CARSON, Calif. — Cristian Pavon has made an immediate impact for the LA Galaxy on the field, adding a dimension to the club's attack, bringing out the best in Favio Alvarez, and providing Zlatan Ibrahimovic with a partner adept at creating opportunities to finish.
That his adjustment to the Galaxy and Major League Soccer have been relatively simple could have something to do with his comfort off the field. Los Angeles is very different from Buenos Aires, where Pavon spent nearly five years with Boca Juniors, and more so from Cordoba, his hometown, but he's got what he most needs to feel right at home.
Pavon, a 23-year-old attacker acquired on loan from Boca at the close of the summer transfer window, didn't set off on this adventure alone. His mother, little sister, one of his four brothers, and a close friend have joined him in Southern California, where they live a half-block from the ocean in Redondo Beach.
“The reason my family's here is they've always been with me, since I was little,” Pavon told MLSsoccer.com in Spanish on Thursday. “They've always gone with me wherever I've gone, since I was little. That's why they're here. I'd rather have them here than being alone and being sad because they aren't and missing them.”
Pavon's father, Walter, will join the group next week and stick around for a month before returning to Argentina. He runs his son's soccer complex in Cordoba.
“It's really nice to have that support,” said Pavon, who got his start at Talleres de Cordoba before moving to Boca in 2014. “They've always supported me since I started playing, when I was 4.”
He's got a lot of support within the club, too. Guillermo Barros Schelotto has played a pivotal role in his career, giving him a starting job at Boca that paved his path to Argentina's national team and last year's World Cup, and LA's first-year head coach worked diligently over several months to bring him to the Galaxy.
“When I was at Boca, before [Schelotto] came, I didn't have playing time,” said Pavon, who netted his first MLS goal and picked up his second assist in four games in Sunday's 3-3 draw at LAFC. “And when he got there, since the first day he got there, he gave me a lot of confidence and, more than anything, playing minutes. I played more than 60 games when he was there with me, and that's what took me to the national team and [enabled me] to play in the World Cup.
“I'm always going to be thankful to him for that, and now that I'm here, I'm also thankful that he brought me here.”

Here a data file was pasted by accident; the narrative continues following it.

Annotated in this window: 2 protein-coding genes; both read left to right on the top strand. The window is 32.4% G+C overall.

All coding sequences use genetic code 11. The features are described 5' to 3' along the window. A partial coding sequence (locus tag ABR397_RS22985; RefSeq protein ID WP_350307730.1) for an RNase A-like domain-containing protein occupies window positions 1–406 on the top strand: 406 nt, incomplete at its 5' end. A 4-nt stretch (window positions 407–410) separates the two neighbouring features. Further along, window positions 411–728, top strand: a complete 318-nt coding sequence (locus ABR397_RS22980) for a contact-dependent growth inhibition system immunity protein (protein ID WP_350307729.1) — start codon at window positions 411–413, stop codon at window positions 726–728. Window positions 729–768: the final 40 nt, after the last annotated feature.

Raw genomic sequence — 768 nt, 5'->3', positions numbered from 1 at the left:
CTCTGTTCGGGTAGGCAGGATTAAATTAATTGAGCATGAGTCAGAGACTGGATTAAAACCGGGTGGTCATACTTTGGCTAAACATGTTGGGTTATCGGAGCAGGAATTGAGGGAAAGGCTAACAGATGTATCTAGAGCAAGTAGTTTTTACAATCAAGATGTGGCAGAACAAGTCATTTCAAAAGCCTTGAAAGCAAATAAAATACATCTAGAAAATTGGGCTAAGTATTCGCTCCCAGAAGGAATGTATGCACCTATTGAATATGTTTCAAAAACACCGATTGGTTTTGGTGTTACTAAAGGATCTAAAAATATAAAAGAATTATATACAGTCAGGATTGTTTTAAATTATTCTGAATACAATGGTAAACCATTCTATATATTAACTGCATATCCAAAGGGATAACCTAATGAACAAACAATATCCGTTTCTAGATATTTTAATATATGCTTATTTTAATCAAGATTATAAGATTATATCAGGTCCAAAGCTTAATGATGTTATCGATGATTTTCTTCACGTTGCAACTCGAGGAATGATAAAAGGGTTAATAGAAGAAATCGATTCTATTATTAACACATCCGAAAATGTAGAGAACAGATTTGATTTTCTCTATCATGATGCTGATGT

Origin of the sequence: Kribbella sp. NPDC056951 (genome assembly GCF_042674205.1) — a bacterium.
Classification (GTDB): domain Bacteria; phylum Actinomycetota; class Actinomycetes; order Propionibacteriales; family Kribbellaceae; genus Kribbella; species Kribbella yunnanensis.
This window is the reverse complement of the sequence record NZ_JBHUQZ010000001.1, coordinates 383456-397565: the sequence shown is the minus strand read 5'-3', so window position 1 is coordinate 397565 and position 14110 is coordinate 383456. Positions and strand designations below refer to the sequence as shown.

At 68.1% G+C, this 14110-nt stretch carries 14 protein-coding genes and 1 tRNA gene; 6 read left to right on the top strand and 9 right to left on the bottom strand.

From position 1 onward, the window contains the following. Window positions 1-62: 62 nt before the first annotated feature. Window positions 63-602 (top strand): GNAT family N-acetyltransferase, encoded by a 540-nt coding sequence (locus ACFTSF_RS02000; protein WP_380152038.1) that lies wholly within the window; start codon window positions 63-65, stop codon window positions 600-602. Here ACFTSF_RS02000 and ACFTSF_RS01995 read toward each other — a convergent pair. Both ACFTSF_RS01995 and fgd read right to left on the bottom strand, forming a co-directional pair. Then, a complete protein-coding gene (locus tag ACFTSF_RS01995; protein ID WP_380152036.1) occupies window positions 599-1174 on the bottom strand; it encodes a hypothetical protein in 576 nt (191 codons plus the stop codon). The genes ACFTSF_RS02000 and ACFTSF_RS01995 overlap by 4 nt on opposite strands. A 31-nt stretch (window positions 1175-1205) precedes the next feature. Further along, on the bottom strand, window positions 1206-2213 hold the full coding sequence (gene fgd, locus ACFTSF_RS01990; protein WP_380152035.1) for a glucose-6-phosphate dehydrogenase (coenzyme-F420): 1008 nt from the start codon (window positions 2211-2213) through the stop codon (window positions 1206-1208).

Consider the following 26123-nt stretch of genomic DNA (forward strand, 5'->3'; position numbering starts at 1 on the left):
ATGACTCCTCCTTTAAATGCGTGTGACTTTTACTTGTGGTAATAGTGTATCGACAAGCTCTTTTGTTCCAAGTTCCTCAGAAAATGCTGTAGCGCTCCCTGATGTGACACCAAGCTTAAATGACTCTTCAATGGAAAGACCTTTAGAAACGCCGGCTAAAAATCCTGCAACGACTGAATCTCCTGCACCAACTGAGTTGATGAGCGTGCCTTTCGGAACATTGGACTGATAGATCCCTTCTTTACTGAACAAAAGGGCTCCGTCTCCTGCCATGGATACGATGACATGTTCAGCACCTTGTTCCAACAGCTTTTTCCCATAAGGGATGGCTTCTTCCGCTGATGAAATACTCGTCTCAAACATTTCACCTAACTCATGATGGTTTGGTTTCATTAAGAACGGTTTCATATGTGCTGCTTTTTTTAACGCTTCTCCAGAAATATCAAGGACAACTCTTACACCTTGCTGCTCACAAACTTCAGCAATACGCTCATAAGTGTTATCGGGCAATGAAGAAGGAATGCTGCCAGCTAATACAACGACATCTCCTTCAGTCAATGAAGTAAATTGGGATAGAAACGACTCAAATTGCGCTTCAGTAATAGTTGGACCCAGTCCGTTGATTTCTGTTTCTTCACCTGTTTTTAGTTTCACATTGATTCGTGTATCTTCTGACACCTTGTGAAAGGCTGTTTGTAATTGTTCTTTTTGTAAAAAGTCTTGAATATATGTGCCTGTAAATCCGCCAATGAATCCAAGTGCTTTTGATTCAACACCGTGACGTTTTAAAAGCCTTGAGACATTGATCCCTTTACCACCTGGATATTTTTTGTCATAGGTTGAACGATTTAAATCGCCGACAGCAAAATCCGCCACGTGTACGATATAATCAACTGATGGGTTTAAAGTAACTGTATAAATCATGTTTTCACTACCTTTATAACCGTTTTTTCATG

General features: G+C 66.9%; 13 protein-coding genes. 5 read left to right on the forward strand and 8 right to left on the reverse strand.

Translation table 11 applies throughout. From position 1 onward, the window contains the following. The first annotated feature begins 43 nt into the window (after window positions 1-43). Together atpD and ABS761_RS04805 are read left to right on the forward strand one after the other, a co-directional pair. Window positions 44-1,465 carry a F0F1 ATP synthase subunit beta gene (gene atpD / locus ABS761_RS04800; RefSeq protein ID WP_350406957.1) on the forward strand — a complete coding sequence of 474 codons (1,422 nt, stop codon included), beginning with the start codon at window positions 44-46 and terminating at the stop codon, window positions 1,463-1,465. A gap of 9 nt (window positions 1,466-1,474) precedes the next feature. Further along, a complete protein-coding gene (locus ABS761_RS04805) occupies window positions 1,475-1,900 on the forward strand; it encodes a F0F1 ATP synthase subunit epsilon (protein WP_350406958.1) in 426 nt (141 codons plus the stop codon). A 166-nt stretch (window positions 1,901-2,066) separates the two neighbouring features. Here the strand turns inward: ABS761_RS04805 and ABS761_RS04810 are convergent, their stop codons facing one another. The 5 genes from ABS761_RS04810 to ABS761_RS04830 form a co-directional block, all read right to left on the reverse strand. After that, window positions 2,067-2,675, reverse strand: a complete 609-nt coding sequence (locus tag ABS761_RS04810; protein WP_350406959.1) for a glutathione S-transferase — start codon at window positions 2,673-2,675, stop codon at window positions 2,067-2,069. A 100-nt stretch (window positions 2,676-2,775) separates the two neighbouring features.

Alvarez, 26, who joined the Galaxy in May, has been a close friend since Pavon joined him at Talleres in 2013, and he's become friends with defender Diego Polenta, an Uruguayan in his first season with LA. Alvarez told him about the club, the league and what it's like in Southern California while negotiations to bring him to MLS were ongoing.
“Favio told me a lot about this city, and I was eager to come here,” Pavon said. “It's a very calm city, like he said. You live a lot differently than you do in Argentina.
“More than anything, you can go out anywhere here without having to worry. In Argentina, there's a lot of insecurity, so you can't [do that]. There's some neighborhoods [in Buenos Aires] you can't go into, and there are others that are fine. Here in Los Angeles, you live very calmly.”
He says he's “gone out to eat a few times with Favio, as well as with Diego,” and he likes the cuisine.
“You eat very healthy here. You eat good food here,” he said. “And you take care of yourself more here. In Argentina, you eat a lot of meats and barbecues.”
Satisfaction with his home life has made fitting in on the field simpler. He's become the primary engine in LA's attack, and Ibrahimovic has said he's “too good for MLS.”
“I play with many players, and I see when a player is the difference,” Ibrahimovic said earlier this month. “He is the difference.”
Pavon says he and Alvarez “have always clicked and always connected,” and “with Zlatan, if he's in the box, you just have to assist, because any ball he gets in there, he'll likely score.”
Pavon was surprised how quickly he acclimated.
“I had heard it would take me time to adapt, and I tried to do my best and to give it my best and to leave my all on the field,” he said. “Luckily, I've had good games. I think you do that with hard work.”
He thinks MLS suits his game.
“They let you play here,” he said. “When I get a ball, they let me turn and then just go 1-on-1, which is one of my fortés, to go 1-on-1 and have speed. In Argentina, if I got a ball, I wasn't able to turn, because they would be on you, pressuring.
“They let me play my game here.”